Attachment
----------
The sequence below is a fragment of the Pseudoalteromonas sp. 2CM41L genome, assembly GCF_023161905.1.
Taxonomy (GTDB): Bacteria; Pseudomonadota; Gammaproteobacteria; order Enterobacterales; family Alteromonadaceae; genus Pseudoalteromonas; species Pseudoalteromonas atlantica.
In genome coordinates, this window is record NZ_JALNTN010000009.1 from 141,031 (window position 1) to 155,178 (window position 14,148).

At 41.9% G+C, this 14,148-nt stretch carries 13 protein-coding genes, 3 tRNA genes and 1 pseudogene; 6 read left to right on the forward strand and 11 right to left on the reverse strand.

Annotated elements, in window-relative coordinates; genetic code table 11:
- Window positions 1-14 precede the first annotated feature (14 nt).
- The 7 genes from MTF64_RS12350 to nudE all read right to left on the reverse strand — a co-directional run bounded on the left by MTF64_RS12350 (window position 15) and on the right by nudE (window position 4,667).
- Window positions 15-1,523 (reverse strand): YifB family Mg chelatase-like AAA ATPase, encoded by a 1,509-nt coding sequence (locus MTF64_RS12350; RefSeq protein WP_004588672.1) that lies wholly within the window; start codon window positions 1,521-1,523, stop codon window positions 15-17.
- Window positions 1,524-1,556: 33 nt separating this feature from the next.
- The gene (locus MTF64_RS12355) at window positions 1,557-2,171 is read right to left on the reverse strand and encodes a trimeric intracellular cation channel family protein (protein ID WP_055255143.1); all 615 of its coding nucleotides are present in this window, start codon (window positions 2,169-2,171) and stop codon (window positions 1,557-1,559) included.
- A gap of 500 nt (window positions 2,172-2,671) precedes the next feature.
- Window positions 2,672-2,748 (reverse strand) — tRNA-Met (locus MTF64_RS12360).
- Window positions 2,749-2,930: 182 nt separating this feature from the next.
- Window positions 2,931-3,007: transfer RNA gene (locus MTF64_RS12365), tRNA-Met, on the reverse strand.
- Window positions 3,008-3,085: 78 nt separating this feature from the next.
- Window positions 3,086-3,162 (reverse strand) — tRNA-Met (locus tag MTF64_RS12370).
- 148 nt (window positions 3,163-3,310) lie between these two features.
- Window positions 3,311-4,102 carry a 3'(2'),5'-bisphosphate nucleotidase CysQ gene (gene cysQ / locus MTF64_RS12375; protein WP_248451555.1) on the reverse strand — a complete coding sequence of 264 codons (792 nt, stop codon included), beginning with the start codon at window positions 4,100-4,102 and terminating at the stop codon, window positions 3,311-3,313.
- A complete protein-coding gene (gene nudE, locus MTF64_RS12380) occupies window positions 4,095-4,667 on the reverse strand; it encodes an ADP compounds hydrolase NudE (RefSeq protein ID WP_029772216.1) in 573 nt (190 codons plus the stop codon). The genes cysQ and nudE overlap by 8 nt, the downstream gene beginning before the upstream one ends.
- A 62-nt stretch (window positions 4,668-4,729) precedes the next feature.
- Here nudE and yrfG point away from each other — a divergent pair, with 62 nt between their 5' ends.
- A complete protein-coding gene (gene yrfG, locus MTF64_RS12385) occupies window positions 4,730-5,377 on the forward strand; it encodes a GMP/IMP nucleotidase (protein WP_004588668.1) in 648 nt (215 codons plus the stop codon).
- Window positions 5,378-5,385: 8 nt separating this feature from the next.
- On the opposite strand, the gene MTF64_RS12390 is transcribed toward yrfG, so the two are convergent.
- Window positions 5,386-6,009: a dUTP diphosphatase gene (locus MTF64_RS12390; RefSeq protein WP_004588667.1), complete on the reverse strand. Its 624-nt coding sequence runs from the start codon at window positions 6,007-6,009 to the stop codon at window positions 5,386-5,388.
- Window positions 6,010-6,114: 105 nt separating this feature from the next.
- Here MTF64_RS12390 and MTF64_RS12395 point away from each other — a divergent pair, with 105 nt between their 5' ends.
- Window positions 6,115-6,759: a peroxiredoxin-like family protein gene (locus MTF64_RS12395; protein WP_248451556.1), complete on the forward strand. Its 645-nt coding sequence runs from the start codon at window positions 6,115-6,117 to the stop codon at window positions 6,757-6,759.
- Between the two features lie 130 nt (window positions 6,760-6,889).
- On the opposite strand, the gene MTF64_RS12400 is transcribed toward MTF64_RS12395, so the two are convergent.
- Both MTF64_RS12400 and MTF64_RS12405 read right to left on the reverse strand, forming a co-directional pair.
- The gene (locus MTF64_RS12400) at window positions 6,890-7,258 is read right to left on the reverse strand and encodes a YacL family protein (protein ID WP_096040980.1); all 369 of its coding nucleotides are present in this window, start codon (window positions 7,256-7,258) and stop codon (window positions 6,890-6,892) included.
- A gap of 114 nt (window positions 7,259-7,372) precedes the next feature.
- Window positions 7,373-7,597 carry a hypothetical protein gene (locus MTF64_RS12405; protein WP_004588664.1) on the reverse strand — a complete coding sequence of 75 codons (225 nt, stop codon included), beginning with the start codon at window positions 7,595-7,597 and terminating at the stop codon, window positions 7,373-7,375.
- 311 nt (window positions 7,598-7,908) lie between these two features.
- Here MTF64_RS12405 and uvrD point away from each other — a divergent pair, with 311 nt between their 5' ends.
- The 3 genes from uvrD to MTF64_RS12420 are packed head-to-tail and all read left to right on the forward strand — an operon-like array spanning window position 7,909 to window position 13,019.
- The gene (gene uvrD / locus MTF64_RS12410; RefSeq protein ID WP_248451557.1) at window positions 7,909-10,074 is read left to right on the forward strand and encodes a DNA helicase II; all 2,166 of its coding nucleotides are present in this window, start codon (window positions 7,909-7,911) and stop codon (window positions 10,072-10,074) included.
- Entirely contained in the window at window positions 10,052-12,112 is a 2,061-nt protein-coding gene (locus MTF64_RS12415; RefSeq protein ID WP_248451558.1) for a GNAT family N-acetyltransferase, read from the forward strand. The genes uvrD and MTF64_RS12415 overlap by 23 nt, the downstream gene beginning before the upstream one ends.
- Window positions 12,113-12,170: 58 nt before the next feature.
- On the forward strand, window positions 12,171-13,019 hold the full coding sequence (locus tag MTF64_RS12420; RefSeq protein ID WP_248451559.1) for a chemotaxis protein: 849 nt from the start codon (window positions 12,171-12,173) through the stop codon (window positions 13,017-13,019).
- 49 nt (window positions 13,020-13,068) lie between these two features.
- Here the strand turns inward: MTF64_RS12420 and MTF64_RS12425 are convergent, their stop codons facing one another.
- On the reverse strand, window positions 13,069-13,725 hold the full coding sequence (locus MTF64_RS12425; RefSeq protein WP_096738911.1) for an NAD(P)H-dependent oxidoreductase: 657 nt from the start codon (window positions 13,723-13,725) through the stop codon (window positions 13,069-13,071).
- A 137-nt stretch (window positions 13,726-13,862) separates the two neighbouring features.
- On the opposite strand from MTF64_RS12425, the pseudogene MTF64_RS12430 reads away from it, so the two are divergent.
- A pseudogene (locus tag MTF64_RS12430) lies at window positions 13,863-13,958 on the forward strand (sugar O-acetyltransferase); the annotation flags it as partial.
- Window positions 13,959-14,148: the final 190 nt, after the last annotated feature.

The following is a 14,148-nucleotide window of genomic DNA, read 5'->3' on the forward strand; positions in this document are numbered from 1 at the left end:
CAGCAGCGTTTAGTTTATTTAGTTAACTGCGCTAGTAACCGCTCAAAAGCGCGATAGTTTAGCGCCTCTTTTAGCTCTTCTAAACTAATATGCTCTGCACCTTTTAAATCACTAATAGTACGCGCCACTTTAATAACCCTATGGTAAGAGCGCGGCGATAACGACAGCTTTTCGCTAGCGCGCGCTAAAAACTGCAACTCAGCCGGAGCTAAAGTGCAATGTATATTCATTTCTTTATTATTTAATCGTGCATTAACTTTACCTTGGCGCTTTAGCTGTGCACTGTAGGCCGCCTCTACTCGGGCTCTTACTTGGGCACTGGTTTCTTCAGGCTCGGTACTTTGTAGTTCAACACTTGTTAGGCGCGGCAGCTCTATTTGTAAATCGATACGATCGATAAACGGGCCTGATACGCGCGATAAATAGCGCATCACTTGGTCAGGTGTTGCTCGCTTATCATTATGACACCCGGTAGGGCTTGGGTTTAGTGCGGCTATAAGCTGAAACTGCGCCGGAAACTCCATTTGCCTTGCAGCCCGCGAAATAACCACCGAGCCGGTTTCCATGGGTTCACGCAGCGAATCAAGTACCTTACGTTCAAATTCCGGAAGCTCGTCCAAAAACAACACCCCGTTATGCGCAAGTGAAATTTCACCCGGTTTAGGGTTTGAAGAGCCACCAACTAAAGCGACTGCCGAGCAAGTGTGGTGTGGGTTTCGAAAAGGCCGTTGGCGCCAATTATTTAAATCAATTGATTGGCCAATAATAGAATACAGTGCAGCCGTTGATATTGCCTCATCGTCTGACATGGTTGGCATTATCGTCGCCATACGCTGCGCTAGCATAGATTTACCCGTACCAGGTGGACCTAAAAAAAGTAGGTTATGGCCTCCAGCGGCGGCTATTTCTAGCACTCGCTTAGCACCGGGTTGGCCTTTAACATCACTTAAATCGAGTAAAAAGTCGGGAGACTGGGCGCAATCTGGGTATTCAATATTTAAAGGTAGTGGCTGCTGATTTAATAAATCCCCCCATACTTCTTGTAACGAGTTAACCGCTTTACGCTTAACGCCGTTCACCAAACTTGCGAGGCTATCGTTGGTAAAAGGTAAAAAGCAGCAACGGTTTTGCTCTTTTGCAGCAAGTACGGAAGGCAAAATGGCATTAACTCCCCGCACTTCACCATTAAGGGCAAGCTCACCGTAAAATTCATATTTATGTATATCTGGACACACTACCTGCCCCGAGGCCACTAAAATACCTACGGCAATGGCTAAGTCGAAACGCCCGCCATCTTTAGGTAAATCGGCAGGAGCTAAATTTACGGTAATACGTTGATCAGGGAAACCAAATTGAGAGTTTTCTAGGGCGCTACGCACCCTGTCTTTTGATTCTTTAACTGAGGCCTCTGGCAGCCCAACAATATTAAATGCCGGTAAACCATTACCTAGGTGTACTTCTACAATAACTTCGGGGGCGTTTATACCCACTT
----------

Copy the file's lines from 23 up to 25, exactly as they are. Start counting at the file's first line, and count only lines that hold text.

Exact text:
- Window positions 5,378-5,385: 8 nt separating this feature from the next.
- On the opposite strand, the gene MTF64_RS12390 is transcribed toward yrfG, so the two are convergent.
- Window positions 5,386-6,009: a dUTP diphosphatase gene (locus MTF64_RS12390; RefSeq protein WP_004588667.1), complete on the reverse strand. Its 624-nt coding sequence runs from the start codon at window positions 6,007-6,009 to the stop codon at window positions 5,386-5,388.